WSJ: Temperature rising at No. 4 fuel pool — Safety limit to be exceeded Tuesday morning?

Published: June 30th, 2012 at 4:02 pm ET
By

60 comments


Fukushima reactor cooling system suspended: Kyodo
Wall Street Journal’s Marketwatch
June 30, 2012

[…]

The water temperature of the [No. 4] pool was 31 C at the time of the suspension at around 6.25 a.m. local time and no leakage of water with radioactive materials has been found, Tepco said.

The temperature of the pool rose 0.26 C per hour by late Saturday afternoon, according to the utility.

If Tepco continues to be unable to cool the pool, the temperature could reach 65 C, which is the upper limit designated in the safety regulations, on Tuesday morning.

[…]

Published: June 30th, 2012 at 4:02 pm ET
By

60 comments

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  3. Temperature of No. 4 pool rising nearly twice as fast as rate reported by Tepco June 30, 2012
  4. Temperature rising in No. 4 spent fuel pool despite increased water injections (VIDEO) April 25, 2011
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60 comments to WSJ: Temperature rising at No. 4 fuel pool — Safety limit to be exceeded Tuesday morning?

  • Is that an oxymoron… Safety limit when talking about nuke power?

  • norbu norbu

    Right, there is NO Safety Limit. That gives them time for vacation, Oh we have lot's of time, Tuesday is so far away, Let's start work Monday Night.

    • Ah, kinda like the serials on TV, like "Lost". Tune in next week to see if the human race will survive.

      • CB CB

        Yep, It's the end of the world, tonight at 11.

        • dharmasyd dharmasyd

          No you guys. We have to make it to the 4th so we can cele- brate the USE (sic, not USA), the US Empire! — of which nukular (sic GWB)is such an important part.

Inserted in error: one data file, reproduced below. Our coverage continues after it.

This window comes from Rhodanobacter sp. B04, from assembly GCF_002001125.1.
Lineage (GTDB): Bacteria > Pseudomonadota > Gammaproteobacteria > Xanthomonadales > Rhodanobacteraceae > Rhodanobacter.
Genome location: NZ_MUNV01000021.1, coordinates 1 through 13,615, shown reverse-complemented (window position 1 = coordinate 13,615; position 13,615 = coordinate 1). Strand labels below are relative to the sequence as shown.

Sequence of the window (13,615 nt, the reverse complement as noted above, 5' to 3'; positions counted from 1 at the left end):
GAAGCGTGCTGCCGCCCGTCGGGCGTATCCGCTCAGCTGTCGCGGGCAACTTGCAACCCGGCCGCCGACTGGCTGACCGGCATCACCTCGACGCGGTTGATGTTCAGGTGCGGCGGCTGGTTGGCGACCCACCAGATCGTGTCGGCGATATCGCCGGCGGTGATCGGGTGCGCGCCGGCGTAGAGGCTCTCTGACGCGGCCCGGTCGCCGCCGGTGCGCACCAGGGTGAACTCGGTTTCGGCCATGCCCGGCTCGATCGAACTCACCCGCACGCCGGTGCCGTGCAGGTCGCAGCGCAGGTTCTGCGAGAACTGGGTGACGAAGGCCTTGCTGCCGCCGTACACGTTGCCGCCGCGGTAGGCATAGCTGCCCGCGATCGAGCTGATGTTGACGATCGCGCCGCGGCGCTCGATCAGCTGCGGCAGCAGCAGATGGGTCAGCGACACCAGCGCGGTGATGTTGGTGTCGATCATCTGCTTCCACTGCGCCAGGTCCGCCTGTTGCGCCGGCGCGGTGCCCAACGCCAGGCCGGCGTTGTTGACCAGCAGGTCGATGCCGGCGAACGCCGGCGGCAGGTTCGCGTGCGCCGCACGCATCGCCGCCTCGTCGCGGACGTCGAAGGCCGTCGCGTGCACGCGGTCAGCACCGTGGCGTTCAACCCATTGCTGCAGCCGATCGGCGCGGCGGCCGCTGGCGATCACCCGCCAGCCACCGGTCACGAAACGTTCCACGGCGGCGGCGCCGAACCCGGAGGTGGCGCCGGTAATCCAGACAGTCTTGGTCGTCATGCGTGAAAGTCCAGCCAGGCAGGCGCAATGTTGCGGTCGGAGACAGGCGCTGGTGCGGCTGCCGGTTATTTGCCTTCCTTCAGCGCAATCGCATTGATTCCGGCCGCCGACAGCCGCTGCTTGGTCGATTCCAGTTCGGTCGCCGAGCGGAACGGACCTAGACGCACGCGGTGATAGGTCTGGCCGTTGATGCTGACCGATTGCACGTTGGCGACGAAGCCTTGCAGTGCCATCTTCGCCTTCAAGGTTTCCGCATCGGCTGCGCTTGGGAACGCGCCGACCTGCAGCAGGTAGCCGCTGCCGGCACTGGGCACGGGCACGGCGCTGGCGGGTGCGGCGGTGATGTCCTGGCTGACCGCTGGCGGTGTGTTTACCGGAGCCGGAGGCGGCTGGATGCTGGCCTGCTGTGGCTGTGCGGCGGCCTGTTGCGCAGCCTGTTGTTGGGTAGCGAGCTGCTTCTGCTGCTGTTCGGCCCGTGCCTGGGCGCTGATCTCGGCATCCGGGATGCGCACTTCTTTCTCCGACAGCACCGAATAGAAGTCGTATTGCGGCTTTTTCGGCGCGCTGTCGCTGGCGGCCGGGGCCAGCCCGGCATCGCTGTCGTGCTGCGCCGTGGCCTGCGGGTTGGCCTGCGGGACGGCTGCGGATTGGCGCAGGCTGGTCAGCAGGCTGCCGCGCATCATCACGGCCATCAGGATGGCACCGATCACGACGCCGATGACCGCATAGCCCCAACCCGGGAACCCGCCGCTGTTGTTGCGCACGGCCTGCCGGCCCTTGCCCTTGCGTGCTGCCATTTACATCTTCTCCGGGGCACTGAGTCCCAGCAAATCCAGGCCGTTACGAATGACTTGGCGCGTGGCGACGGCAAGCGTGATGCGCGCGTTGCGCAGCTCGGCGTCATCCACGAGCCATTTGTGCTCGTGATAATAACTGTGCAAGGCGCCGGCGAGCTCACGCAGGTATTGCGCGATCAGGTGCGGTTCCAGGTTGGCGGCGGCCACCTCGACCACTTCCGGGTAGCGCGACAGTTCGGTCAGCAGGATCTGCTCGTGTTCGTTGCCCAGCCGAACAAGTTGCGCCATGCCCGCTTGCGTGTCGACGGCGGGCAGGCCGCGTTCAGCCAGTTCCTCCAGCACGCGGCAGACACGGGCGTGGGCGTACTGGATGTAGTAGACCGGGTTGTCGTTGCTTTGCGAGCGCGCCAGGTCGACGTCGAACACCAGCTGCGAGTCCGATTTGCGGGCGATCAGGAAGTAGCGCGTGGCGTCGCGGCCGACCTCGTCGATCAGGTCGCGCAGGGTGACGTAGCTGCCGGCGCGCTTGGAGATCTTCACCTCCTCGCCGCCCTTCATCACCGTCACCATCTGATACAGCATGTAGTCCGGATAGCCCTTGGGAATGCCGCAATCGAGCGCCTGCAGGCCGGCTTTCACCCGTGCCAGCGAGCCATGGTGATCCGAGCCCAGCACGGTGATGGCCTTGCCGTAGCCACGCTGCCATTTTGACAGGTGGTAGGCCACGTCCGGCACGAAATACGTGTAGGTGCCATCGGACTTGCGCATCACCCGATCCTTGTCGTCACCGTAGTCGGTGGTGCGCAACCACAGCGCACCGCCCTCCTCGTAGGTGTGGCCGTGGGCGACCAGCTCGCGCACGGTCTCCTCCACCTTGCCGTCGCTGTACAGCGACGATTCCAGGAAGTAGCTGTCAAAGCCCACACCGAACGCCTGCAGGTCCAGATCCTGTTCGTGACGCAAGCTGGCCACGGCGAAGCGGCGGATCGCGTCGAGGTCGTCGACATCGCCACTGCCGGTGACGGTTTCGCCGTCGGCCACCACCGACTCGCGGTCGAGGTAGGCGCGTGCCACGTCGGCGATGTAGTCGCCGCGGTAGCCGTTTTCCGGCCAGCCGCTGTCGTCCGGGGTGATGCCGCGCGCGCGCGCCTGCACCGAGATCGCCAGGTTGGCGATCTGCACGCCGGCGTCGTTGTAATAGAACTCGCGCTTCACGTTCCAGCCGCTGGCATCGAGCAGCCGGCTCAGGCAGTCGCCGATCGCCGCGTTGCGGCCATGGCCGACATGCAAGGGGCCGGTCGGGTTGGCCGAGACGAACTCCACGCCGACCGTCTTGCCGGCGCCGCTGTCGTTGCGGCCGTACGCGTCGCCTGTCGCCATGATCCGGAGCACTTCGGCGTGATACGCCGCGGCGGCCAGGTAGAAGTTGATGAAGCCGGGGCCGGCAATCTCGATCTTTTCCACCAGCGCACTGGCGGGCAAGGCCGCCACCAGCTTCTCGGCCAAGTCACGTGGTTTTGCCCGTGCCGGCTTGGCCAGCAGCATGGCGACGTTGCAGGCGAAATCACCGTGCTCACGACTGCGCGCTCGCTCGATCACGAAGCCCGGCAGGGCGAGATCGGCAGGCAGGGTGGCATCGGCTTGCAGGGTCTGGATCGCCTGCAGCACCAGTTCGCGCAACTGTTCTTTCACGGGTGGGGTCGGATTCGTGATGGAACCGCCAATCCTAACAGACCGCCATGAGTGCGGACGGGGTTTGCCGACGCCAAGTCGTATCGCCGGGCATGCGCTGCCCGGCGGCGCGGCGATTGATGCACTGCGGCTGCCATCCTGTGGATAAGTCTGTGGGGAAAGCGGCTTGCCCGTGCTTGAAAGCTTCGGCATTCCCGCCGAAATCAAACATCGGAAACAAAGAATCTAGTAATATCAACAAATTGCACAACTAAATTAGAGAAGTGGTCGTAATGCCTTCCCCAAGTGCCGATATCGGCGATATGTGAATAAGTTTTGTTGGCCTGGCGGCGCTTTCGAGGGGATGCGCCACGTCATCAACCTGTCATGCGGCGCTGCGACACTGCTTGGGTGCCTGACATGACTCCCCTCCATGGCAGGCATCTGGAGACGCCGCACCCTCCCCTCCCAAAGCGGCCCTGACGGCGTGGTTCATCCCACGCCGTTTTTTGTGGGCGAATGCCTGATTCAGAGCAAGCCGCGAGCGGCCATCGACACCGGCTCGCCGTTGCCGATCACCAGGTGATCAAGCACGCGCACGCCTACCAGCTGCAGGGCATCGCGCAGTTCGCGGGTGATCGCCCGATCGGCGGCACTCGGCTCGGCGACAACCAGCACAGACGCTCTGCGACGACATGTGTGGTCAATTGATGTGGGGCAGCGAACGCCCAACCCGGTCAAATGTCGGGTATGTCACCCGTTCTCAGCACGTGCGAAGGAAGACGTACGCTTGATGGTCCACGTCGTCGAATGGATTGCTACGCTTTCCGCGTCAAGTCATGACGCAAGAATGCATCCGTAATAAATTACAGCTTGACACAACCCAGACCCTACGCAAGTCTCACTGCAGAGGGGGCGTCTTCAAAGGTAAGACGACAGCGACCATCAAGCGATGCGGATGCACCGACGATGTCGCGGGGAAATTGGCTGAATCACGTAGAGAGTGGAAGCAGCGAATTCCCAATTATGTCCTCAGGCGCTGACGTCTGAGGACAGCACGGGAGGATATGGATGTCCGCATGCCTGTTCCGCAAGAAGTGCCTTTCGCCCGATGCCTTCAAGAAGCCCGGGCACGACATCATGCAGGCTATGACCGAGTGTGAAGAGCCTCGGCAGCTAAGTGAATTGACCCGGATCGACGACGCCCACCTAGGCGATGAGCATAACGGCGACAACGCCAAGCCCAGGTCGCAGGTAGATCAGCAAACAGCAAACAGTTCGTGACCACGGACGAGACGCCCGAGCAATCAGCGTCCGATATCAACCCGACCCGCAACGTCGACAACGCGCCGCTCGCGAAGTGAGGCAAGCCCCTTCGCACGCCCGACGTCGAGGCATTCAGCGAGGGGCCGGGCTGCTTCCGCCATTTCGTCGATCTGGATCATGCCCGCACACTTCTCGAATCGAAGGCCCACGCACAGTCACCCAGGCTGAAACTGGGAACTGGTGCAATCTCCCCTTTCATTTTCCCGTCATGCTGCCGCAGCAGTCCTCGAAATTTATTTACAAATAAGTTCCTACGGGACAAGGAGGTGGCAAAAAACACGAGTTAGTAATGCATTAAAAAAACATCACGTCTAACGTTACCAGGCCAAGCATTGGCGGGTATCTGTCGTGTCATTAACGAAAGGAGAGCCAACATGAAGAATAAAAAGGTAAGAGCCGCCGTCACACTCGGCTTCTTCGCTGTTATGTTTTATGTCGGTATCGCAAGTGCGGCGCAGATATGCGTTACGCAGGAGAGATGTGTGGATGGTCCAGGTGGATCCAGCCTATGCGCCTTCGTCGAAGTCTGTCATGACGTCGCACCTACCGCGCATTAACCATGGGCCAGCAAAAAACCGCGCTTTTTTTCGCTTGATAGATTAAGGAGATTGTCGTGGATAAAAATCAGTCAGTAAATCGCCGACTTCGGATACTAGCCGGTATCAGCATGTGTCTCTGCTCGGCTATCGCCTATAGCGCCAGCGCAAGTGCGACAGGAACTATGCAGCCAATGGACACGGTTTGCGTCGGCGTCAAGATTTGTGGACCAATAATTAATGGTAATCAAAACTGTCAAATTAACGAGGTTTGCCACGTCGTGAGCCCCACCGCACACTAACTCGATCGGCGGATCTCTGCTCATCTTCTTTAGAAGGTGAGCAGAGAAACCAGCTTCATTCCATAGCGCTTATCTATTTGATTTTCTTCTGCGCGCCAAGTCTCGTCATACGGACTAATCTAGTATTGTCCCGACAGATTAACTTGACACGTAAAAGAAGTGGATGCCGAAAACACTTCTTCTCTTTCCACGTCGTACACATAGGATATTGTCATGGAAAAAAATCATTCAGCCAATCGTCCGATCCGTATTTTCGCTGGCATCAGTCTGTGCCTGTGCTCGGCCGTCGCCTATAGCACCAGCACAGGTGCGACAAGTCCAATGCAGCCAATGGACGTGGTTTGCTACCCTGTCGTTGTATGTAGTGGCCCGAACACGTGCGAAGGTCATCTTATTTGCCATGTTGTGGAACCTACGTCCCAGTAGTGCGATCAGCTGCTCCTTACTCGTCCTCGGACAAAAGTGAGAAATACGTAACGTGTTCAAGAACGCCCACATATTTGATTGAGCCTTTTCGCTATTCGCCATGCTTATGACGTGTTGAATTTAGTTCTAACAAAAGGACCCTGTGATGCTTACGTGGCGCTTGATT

Someone pushed my snark button a few days ago, and I can't turn it off. Kinda like Tepco.

  • norbu norbu

    I will make popcorn at 10:45

  • Cisco Cisco

    OK…so what's really going on here, or what's the best guess. Does anyone believe that SFP has a functioning circulating cooling system left after the explosion, or is it a jerry rigged series of pipes held together with duct tape, etc? Or, is what's left, pipes into the pool and then a discharge into the containment building, and then on to the ground and into the ocean?

    • Hi Cisco

      I'd be interested in your reaction to this essay, written by a former general editor of the Japan Times Weekly

      http://www.rense.com/general95/offic.html

      • Cisco Cisco

        majia…

        Thank you, I read it. Yoichi Shimatsu’s summary of the events sounds plausible. Some things we know; but, there is so much we don't.

        I know this…Conditions are rapidly deteriorating at Daiichi and given the amount of spent fuel and corium on-site, it’s only a matter of time until the “unimaginable” happens… a radiological firestorm in combination with total contamination of the Pacific Ocean (and other oceans to come) will result in a biological mass extinction event.

        • dharmasyd dharmasyd

          Cisco…That's the way I see it also. The videos of the destruction derbies cannot be dismissed. Although I suppose the Pixar Animation Crew could be at work, but I doubt it.

      • Sickputer

        I have listened to Yoichi numerous times on the radio and he has been a longtime voice of accurate reporting of the nuclear crisis.

        However, I'm going to reserve judgment with his new theories until more evidence or witnesses step forward. The item I find hardest to accept is the helicopter runs of fuel rods to the river. Highly unlikely radiation-wise and we must ask: "If those highly radioactive material was possible to move by helicopter (highly unlikely) then why not make shorter runs to the ocean"?

        Second biggest objection to his comments is if Unit 4 did melt-through/sinkdown/collapse into the subsoil, why is the radiation emanating from that unit not comparable to 1,2, and 3? Remember we have seen many foreign non-workers and many workers inside the wreckage of 4. Would that be possible if the fuel was now all spread in the substructure as a full meltdown.